Is the MMIWG Inquiry doomed?
Sunday on Cross Country Checkup: The future of the inquiry into missing and murdered Indigenous women and girls.
More from this episode:
Marilyn Poitras's resignation as a commissioner of the MMIWG Inquiry is just the latest in a series of high-profile departures and controversies that has cast doubt over the process. Still, Indigenous and Northern Affairs Minister Carolyn Bennett has vowed to forge ahead. Many families are saying they've lost trust in in the inquiry - while others say they've waited too long for it to be dismantled.
"My main concern is that this commission is going down a tried road. And if it worked, we would all be so fixed and healthy by now. It doesn't work," Poitras told Duncan McCue, explaining why she resigned as a commissioner from the MMIWG inquiry this week.
Her resignation is yet another blow to an inquiry dogged with problems since day one.
This inquiry was one of Justin Trudeau's first commitments upon becoming Prime Minister. It was a promise to examine "the uncomfortable truths" behind a national tragedy - the high rates of violence suffered by Indigenous women in Canada and the disturbing numbers of disappearance and death.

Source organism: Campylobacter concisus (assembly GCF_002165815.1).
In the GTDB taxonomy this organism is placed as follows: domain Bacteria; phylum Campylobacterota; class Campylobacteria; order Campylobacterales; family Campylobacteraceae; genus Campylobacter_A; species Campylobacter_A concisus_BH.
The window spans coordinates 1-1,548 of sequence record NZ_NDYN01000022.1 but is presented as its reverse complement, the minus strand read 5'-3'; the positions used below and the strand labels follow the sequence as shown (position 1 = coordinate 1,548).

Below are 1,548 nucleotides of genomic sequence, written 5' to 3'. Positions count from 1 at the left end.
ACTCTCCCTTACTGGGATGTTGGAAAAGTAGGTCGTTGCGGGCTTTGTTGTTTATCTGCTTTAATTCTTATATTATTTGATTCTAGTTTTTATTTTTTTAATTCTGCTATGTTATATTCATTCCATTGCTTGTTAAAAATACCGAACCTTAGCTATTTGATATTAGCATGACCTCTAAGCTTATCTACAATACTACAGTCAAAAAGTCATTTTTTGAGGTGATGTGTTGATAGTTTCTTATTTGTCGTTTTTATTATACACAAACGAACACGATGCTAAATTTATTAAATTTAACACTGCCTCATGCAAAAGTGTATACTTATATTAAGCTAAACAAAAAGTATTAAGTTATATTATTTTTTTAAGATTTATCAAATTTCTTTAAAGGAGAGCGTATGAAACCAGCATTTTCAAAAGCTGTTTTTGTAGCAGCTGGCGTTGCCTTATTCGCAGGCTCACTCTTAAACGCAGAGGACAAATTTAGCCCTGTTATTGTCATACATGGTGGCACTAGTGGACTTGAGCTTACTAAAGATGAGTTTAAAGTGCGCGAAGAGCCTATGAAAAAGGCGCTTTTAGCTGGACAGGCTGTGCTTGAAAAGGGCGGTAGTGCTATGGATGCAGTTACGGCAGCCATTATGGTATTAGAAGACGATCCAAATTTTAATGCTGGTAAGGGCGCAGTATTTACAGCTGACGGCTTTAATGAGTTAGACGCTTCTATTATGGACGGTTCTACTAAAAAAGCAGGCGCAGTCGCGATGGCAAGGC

But the $53-million-dollar Inquiry came under fire early on - criticized by some for having no teeth and being unable to open cold cases or properly investigate complaints of police discrimination.
Five commissioners were appointed last August. It wasn't long before family members of the missing and murdered began expressing frustrations about lack of consultation, poor communication, repeated delays, and feelings of disrespect.
The inquiry held its first hearing this spring, but turmoil persists - fuelled by the departure of several key staff members and now, the resignation of Commissioner Poitras.
What do you think about the inquiry into missing and murdered Indigenous women and girls?
Some say they've waited too long for it to be dismantled now. Is it on the right track, as the federal Minister of Indigenous Affairs insists? Should the inquiry get more money and an extension, which the Chief Commissioner says it needs? Or as more and more Indigenous groups argue, is it time for a reset?
Our question this week: Is the MMIWG Inquiry doomed?
Resigned former commissioner of MMIWG Inquiry
Sister of a murdered Indigenous woman
Chief of the Cheam First Nation in B.C.
President of the Ontario Native Women's Association
Associate professor of political science at Dalhousie University
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